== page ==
Melbourne’s Stage Four coronavirus restrictions are taking their toll on hundreds of thousands of Melburnians who are bound to their homes except to grocery shop or exercise for an hour a day.
Those who do crave a bit of fresh air are not able to move beyond a five kilometre radius of their home.
A worrying new map reveals about 340,000 Melburnians have little or no access to a park within their permitted 5km boundary, making lockdown more detrimental to their mental health.
A map created by health academics at Victoria’s La Trobe University and Griffith University in Queensland, shows a large area of inner Melbourne and surrounds are deprived of parkland within the five-kilometre radius.
“Of the 42,199 residential mesh blocks currently under Stage Four restrictions, 3496 have between 0 and 4.5 square kilometres of parkland within five kilometres,” the experts wrote for The Conversation.
“This equates to about 135,000 homes or 340,000 people with little or no access to parks within their permitted area for exercising.”
The Melbourne suburbs deprived of parks
According to The Conversation, residents in Cardinia, Mornington Peninsula and Melton had the least access to parkland within a five-kilometres radius.
Those in Knox, Yarra and Banyule were at an advantage with the highest amount of parks and green space in the area.
The study suggest the government should consider special provisions for those who do not have access to a park.
“Our findings confirm that some Melburnians are more fortunate than others in their ability to access urban green space during Stage Four lockdown,” the article says.
“For those less fortunate, the state government should consider replacing the blanket five-kilometre rule with a special provision that allows people to travel outside this radius if they would otherwise be unable to access a park.”
The impact on mental health
Research fellow and psychologist at Black Dog Institute, Alexis Whitton, told Yahoo News Australia parks and green space had a positive impact on people’s mental health – something many Melburnians are deprived of during a stricter lockdown.
“Health studies that look at the association between mental health and green space show it has positive benefits as we think about the things we do in parks or while bushwalking,” she said.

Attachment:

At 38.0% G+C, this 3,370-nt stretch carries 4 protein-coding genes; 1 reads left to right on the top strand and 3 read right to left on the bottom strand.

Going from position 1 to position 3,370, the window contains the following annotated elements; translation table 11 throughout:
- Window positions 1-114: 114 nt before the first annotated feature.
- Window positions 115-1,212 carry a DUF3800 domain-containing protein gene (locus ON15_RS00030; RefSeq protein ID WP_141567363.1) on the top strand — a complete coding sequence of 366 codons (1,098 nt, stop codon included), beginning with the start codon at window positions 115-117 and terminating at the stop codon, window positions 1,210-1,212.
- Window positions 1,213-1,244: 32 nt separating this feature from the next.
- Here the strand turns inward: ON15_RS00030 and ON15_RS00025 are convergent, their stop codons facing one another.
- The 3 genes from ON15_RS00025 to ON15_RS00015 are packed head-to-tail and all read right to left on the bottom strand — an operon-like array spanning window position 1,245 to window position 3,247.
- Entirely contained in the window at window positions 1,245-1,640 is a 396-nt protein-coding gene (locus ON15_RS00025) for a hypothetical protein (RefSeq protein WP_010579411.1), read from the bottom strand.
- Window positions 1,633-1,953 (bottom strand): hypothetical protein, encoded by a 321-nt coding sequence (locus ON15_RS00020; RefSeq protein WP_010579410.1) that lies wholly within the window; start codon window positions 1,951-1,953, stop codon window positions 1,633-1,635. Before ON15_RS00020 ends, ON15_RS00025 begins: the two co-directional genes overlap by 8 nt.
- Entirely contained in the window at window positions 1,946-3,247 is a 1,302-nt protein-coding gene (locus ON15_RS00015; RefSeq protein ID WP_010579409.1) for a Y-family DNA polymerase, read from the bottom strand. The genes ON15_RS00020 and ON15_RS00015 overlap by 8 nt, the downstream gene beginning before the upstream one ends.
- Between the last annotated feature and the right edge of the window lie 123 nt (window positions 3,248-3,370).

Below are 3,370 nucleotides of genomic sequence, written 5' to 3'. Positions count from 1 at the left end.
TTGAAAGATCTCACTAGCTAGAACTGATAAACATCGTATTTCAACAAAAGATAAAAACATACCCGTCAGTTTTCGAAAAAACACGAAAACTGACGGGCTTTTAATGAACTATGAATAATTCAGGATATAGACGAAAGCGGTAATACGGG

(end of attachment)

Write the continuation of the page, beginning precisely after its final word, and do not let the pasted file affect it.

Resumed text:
“It’s likely you were physically active and had an opportunity to socialise if you went with friends and were likely unplugged from screens and devices – all these things have a positive effect on wellbeing and stress levels.
“One of the big things for people who don’t have access might be a feeling of not having anywhere to destress, and particularly with the added stress, their desire to get out amongst the trees to cope could be even stronger.”
Dr Whitton said not being able to visit a park could be problematic for those who lived alone and wanted to be surrounded by others while exercising.
“It’s a place where people usually go to unwind but do it in a way where they are physically active and where there are other people around,” she said.
“The two things people are being staved of at the moment is social interaction and the ability to be active for larger portions of the day.
“People are finding themselves yearning for this green space and a large part of what they’re craving is social interaction and the ability to be physically active.”
Finding ways to alleviate stress
Dr Whitton added people needed to make their health a priority and find ways to alleviate stress.
“A lot of the emotions you can feel, feeling trapped and things like that, boil down to needing to find ways to manage stress,” she said.
“With a lack of green space, people can achieve similar benefits without a park by listening to nature sounds through headphones and by starting a little herb garden in the kitchen. It may not have as much of an effect as a wide, open space or walk in the wilderness, but it will touch on some of those things that combat stress.”
Dr Whitton said people should also attempt to develop a routine so the day doesn’t feel endless.
“A lot of people are performing different daily tasks in different areas of their home. They might work in the study or at the dining table for their work day and move to the kitchen or balcony for lunch. Once they’re finished their work day, they might head out for their exercise,” she said.
“Creating a routine, even though it’s on a microscale, you’re still creating some semblance of a routine by varying location and doing things to signal the start and end of the day.”
Dr Whitton again urged people to monitor drinking habits while in lockdown, with more people reaching for the bottle at the end of the day without the structure of a normal work hours.
“People are losing typical boundaries they would use to moderate their alcohol consumption combined with increased stress levels,” she said.
“It can make us more stressed and more likely to snap at people we are living with and become easily frustrated. People find they are drinking more but also are feeling more stressed – that could be undermining their ability to cope.”
Feeling worried or struggling to cope during the Coronavirus pandemic? Visit coronavirus.beyondblue.org.au or speak with trained counsellors on 1800 512 348.
Do you have a story tip? Email: email@example.com.